It is the season of the wild strawberry, the leader of the summer berries. The sacred plant was prayed for and acknowledged by women, who gathered in a springtime shuffle dance in responsibility to the Earth and to life itself. Now the Creator's spirit-renewing gift appears and is collected by women for nutritional, medicinal and ceremonial use. In recognition and appreciation of their original mother, indigenous women have upheld ancient ceremonies to give thanks, to feed, to heal, to renew and to prepare for another cycle of life.
Many contemporary Native women, like those described above, still practice the old ways of their people and are coming together within a larger collective that regards traditional female roles with the highest esteem. These aren't the ''gender roles'' tirelessly debated by conservatives and liberals, but balancing roles Native women performed to help their families survive and thrive. Childbearing and rearing, cooking, planting, contributing to economies and participating in tribal governance were all matters of duty for indigenous women since time immemorial and continue to be today.
Part of this larger community is WEWIN, Women Empowering Women for Indian Nations, an organization devoted to the critical leadership role indigenous women play in their families and tribal societies, as well as the national culture. Founded in 2004 by a group of female leaders to support Native women in their professional and personal lives, WEWIN has become a networking group, training ground and sounding board for Indian country's most respected stateswomen and promising leaders.
This growing organization deserves praise, not only for its positive message of empowering indigenous women, but also for the thoughtful range of support it offers. WEWIN's fourth annual conference, to be held July 29 - 31 at Mille Lacs' Grand Hinckley Casino in Minnesota, will include workshops on intergovernmental relations, community activism, public relations, finance, language revitalization and personal care. Noted leaders from all sectors of Indian society are scheduled to keynote, including former president of the Oglala Sioux Tribe, Cecelia Fire Thunder; Wilma Mankiller, former principal chief of the Cherokee Nation; and Winona LaDuke, White Earth Land Recovery Project.
Finding balance is always an admirable goal; it is one central to the organization's mission. Female leaders often feel they are spreading themselves thin, said co-founder Susan Masten, Yurok. ''Spending time with other powerful, incredible women is inspiring in itself,'' she said. ''But sharing time in a supportive, nurturing environment also rejuvenates us all, making it possible for us to return home to do the work that needs to be done.'' Impacting families and communities through the lives of women has been an enduring principle of indigenous philosophy, so we have high hopes for those who participate in organizations such as WEWIN.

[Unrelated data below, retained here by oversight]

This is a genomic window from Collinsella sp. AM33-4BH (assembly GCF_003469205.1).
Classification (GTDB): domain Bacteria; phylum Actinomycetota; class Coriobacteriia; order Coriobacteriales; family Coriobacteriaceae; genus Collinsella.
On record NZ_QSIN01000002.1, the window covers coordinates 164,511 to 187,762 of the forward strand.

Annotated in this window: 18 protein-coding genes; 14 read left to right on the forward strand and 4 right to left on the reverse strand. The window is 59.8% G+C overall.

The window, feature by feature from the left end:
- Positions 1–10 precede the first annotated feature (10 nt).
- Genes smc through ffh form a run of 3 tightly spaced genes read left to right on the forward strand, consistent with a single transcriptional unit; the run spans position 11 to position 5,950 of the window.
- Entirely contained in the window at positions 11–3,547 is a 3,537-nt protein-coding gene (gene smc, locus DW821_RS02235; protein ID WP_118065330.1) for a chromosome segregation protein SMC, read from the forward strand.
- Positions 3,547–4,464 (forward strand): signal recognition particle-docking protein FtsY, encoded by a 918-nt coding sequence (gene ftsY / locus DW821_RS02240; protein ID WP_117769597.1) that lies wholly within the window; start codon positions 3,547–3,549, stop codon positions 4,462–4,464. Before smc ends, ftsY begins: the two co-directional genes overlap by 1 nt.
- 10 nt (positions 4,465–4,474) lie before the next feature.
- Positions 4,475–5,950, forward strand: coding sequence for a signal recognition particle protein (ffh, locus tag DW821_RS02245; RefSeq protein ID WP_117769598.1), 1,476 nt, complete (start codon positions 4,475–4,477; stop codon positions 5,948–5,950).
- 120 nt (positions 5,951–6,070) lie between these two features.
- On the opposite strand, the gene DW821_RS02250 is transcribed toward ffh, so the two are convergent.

More evidence of the strength of Native women's leadership today exists in the inspiring book, ''Every Day is a Good Day: Reflections by Contemporary Indigenous Women,'' by Mankiller (2004, Fulcrum Publishing). Some contributors focus on the outside influences that have combined to reduce women's sense of self-importance, upsetting the balance needed for a strong Indian people. Elsewhere in the book, women candidly express the value of female leadership. Faith Smith, Ojibway, notes, ''It is important to develop and feel comfortable with a uniquely Native female kind of leadership instead of one modeled after white males. ... We need to feel comfortable with what works for us, not feel embarrassed by it, or feel it is less important than other styles of leadership.'' She continues, ''Women have to negotiate all the time, from the moment we get up until we go to bed at night.'' Smith acknowledged female role models in her life, saying, ''They rolled up their sleeves and made a positive place for their family and their community.''
As for ''a woman's place'': In her dialogue with Mankiller, Angela Gonzales, Hopi, points out a misperception based on feminism's view of gender roles - that preparing food placed a woman in a subservient role. ''We do these things for the benefit of all,'' she remarks. ''It is an important role to be able to work with other women in a supportive way to provide food for the people.''
We appreciate those women who shift our perspective of indigenous womanhood from an age-based concept to one that considers love and work to be cultural responsibilities. They try to raise respectful children, practice smart governance, encourage each other and carry on the cultural traditions passed through their women's lines. Countless Native women perform simple but revolutionary acts in their everyday lives; acknowledging them is a responsibility we all share.